So Bawney Fronk would've been Barney Frank had he been born in Iowa, which is still considered the center of the most proper Shakespearean English.
I thought it was Bawney Fwank??? .....in either case, Barney Frank would have been a bone smuggling, turd burgling Marxist no mater where he was born
I think the article is a bit simple—I am sure the Boston accent was different than the Virginian. I think the colonials had there own brand of English and it was nothing like what we speak today—same goes for the English. Its all just speculation.
Shakespeare’s pronunciation would have been quite different from ours. At about the time of Shakespeare, the Great Vowel Shift occurred in a remarkably short time span (maybe 50 years) in which the pronunciation of vowels changed markedly. Hamlet’s soliliquy (sic) would have opened something like “Toe bay or not toe bay”.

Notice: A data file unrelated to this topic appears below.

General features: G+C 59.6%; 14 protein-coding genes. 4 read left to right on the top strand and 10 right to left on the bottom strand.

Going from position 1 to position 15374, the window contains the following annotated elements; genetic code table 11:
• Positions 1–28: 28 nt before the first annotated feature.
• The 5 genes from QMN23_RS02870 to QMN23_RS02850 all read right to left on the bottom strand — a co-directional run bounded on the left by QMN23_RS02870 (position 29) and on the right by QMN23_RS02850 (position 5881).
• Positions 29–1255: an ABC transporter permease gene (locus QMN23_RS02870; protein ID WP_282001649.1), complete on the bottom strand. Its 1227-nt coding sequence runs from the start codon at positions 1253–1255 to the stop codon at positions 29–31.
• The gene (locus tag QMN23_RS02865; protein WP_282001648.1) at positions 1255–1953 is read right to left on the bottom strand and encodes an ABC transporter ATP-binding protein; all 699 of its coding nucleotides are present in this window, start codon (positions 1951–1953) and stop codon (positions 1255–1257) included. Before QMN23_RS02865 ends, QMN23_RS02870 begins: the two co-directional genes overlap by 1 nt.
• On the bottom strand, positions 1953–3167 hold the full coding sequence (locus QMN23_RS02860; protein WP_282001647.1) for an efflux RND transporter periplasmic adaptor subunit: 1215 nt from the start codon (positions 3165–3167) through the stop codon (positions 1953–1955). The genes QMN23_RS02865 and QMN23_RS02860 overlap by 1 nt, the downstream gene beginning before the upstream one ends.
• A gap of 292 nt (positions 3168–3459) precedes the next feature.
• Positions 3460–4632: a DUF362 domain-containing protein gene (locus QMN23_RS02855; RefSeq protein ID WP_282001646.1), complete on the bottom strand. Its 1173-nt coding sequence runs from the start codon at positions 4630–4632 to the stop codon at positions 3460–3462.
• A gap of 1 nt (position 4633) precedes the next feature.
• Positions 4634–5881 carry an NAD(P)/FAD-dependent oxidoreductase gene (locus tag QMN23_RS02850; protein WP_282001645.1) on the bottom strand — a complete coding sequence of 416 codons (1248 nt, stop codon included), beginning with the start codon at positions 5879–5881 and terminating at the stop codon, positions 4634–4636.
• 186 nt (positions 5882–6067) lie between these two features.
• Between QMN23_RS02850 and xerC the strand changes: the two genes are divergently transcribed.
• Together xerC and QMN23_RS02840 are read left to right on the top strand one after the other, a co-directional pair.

The poet Alexander Pope famously wrote rhyming couplets, some of which no longer rhyme because the Great Vowel Shift was not quite over when he was doing whatever it is that poets do (or perhaps doe).
I occasionally present technical training on the Continent, where the Great Vowel Shift did not take place. I have to be careful when using vowels as mathematical symbols (for instance, I is understood to mean electric current). I say I and I think my students hear E.
Well Bawney might not be a pirate, but he is an "Admiral of the Windward Passage"*... /g (*obscure 17th century insult reference)
Well Bawney might not be a pirate, but he is an "Admiral of the Windward Passage"*... /g
*(obscure 18th century insult reference)